In recent months, Washington has expressed support for the idea of an international conference, but been vague on the specifics. Soviet officials say they are still trying to bring around Syria, Israel, and the PLO.

Earlier this month, the Soviets also moved closer to Egypt by rescheduling $3 billion worth of military debts, incurred in the years up to 1972 when Moscow was Egypt's main arms supplier.

Moscow can probably take some credit for this week's reconciliation among Palestinian factions at their meeting in Algiers. It has been trying hard to mediate between the feuding groups. Last November, for example, PLO deputy Khalil Wazir, whose nom de guerre is Abu Jihad, met in Moscow with George Habash, leader of the Syrian-backed Popular Front for the Liberation of Palestine.

Syrian President Hafez Assad arrived here yesterday on a three-day official visit at the invitation of the government. It is expected that Lebanon and Palestinian unity will be the main topics discussed.

Meanwhile, the Soviets are also attempting to open a dialogue with Israel. A meeting between Soviet and Israeli consular officials in Helsinki nine months ago ended prematurely when the Soviets walked out. Contacts did not, however, cease. Early this month, two senior officials of the Soviet Communist Party met Israeli Foreign Minister Shimon Peres in Rome.

And on Tuesday, the Soviet Foreign Ministry denied reports that a Soviet consular visit to Israel had been canceled. The reports, from the Gulf states, quoted Mr. Petrovsky as saying that the consular trip had been called off because Jerusalem had used the coming trip for propaganda purposes. But the Foreign Ministry spokesman did not say when the team would go to Israel.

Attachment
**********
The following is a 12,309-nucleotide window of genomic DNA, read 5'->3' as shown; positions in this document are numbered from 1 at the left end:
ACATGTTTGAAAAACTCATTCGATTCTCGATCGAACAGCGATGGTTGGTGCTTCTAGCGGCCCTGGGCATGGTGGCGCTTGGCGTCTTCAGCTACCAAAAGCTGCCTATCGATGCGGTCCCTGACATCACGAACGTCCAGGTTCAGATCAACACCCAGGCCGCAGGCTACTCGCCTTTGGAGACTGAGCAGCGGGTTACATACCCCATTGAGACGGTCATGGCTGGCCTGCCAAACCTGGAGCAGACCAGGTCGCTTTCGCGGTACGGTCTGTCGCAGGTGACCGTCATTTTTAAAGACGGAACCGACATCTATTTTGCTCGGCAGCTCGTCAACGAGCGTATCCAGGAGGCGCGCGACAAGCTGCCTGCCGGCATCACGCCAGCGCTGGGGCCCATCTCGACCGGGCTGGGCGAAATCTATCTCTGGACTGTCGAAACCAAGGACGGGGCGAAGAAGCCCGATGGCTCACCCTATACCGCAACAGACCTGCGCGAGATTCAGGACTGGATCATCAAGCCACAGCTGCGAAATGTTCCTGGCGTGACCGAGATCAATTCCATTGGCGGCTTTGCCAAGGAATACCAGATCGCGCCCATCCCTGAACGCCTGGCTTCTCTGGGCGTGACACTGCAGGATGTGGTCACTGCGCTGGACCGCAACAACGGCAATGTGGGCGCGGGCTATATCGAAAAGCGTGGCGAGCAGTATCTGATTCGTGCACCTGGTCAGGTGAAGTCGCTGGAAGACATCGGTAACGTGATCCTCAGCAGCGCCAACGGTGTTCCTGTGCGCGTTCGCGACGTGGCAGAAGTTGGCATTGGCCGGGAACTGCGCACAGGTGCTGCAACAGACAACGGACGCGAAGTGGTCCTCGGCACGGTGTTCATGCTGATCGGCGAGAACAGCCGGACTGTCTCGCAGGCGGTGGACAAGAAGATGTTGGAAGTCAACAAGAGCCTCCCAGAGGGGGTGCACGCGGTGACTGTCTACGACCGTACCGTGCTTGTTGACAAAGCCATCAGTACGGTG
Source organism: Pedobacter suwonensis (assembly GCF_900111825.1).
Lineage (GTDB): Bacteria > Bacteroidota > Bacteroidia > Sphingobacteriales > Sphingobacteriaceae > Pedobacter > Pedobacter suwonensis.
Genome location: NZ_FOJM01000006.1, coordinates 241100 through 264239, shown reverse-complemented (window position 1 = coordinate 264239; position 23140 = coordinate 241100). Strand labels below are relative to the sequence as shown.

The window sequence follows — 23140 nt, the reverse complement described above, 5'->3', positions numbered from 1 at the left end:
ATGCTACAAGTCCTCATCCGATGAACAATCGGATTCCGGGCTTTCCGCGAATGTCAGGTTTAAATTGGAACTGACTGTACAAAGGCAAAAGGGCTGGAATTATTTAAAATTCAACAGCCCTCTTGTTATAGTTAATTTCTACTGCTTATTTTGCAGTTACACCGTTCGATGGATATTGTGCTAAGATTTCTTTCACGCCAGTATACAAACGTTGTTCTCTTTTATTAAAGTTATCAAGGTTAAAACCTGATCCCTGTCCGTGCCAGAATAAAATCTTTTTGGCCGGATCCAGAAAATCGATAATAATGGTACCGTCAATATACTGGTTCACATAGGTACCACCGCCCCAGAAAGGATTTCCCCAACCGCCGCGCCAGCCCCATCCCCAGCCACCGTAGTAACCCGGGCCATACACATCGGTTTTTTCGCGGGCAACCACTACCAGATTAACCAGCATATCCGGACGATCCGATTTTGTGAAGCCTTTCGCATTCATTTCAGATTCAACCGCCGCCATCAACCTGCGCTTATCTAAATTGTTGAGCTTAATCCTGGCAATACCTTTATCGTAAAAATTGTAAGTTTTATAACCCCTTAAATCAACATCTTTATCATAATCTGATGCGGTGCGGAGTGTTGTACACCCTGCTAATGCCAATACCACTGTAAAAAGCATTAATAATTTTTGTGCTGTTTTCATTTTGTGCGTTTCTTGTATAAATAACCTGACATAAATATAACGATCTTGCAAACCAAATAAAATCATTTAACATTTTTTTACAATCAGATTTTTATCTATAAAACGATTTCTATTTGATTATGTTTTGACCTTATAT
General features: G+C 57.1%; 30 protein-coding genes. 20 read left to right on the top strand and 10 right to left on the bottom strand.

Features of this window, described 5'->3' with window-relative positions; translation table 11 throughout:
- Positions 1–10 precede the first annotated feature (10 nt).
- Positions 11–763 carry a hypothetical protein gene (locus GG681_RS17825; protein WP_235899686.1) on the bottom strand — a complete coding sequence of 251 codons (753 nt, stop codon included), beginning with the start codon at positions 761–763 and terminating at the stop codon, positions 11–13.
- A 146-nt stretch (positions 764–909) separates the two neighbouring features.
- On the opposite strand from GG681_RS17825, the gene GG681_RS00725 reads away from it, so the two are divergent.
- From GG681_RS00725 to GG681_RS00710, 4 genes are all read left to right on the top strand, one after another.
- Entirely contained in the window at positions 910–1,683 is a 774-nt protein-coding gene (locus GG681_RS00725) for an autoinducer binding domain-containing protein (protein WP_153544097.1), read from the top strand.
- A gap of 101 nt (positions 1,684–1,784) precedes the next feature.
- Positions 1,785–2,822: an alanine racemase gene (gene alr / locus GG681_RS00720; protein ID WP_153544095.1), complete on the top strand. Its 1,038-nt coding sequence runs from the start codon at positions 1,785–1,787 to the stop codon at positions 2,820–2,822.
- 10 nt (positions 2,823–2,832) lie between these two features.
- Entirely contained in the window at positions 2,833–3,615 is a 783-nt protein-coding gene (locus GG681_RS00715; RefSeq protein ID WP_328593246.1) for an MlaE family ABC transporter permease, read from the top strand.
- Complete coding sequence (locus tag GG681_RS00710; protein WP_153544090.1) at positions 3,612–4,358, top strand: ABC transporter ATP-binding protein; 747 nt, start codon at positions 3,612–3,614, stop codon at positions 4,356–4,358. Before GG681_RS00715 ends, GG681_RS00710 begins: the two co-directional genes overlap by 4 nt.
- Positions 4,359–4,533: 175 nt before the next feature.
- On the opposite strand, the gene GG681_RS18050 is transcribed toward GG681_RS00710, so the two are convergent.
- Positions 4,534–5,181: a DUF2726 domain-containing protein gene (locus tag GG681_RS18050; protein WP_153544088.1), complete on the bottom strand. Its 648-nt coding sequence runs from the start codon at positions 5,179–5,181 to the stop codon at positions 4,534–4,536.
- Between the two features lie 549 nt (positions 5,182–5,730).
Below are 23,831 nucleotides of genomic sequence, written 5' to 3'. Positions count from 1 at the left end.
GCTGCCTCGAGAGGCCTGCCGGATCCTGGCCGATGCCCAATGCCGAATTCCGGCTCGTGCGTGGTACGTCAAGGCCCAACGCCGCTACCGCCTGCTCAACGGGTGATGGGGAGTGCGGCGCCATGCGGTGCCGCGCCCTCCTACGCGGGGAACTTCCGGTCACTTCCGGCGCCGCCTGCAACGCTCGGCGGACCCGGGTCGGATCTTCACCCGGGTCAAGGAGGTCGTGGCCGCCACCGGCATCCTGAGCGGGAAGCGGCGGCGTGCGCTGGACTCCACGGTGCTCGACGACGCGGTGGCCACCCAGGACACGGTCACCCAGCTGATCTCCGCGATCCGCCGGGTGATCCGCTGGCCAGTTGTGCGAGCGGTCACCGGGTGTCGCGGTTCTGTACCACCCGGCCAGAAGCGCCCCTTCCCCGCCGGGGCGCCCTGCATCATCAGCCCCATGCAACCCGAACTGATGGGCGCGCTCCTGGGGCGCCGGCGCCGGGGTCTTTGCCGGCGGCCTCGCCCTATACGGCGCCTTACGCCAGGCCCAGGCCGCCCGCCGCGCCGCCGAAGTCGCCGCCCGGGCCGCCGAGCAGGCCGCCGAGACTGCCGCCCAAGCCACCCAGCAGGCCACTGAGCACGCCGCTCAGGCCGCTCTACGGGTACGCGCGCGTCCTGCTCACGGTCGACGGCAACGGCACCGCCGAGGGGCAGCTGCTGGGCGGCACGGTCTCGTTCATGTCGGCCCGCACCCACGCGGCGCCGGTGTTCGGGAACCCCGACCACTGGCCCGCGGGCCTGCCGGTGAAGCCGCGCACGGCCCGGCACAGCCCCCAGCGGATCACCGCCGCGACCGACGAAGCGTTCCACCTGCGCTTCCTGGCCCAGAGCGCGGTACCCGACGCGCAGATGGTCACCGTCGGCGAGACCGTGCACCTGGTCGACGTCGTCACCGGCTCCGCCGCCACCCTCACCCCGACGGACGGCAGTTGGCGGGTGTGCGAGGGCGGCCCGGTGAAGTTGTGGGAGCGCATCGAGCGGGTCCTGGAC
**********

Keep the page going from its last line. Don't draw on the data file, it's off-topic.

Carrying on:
Labor members of the Israeli coalition government seem intrigued by the idea of talks with Moscow. But Jerusalem still maintains that it will block Soviet participation in an international peace conference until Moscow resumes diplomatic relations, broken off after the 1967 Arab-Israeli war, and lets more Soviet Jews emigrate.

There are signals of a change from Moscow on emigration. Last month, about 500 Jews were given permission to leave the Soviet Union - roughly half the total for all of 1986. Resumption of diplomatic relations, however, is a step that Moscow does not yet appear willing to take.